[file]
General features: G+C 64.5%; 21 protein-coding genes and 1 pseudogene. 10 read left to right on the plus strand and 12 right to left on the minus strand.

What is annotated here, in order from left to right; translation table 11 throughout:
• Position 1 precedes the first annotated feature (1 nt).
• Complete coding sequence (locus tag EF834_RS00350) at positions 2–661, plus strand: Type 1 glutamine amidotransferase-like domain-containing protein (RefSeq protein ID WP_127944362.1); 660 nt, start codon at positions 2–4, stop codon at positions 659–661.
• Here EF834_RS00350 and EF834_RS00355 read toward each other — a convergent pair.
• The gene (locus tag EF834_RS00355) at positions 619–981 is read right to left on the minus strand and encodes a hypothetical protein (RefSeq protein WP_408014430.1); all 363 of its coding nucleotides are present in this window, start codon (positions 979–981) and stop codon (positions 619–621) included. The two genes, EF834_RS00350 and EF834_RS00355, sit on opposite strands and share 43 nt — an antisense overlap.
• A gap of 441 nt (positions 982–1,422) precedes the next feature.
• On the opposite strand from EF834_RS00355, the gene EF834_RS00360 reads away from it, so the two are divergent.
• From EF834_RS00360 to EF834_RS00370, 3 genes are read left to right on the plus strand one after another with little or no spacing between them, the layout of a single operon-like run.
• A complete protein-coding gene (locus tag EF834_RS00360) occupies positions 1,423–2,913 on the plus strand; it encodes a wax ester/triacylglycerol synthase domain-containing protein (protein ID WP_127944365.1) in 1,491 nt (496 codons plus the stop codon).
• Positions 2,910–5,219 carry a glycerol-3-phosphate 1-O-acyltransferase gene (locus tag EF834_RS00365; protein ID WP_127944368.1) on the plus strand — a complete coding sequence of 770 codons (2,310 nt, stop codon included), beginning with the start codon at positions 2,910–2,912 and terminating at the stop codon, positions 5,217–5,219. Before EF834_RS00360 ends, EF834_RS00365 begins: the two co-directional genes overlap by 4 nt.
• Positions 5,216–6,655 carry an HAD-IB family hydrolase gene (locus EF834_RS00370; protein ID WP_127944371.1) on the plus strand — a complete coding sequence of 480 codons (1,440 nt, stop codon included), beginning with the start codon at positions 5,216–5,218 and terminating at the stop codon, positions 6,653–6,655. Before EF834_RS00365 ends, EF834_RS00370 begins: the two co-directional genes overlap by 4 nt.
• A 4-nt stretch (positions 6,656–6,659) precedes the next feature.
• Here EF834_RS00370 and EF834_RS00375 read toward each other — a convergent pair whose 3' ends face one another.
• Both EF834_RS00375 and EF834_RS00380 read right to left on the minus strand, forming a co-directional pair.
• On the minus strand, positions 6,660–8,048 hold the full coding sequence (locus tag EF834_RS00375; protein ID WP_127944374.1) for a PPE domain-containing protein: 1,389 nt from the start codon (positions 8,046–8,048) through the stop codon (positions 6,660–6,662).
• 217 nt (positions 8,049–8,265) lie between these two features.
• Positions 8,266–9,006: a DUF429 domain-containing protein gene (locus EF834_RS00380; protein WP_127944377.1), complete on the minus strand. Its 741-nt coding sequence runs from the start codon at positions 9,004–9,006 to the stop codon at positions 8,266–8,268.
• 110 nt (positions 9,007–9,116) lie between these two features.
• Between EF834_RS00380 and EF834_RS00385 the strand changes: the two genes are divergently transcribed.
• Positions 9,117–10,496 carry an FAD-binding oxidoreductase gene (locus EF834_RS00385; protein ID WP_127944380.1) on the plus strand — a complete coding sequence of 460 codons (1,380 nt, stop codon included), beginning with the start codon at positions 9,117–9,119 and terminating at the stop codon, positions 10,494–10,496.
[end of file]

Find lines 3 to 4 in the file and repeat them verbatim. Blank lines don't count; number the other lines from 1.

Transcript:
• Position 1 precedes the first annotated feature (1 nt).
• Complete coding sequence (locus tag EF834_RS00350) at positions 2–661, plus strand: Type 1 glutamine amidotransferase-like domain-containing protein (RefSeq protein ID WP_127944362.1); 660 nt, start codon at positions 2–4, stop codon at positions 659–661.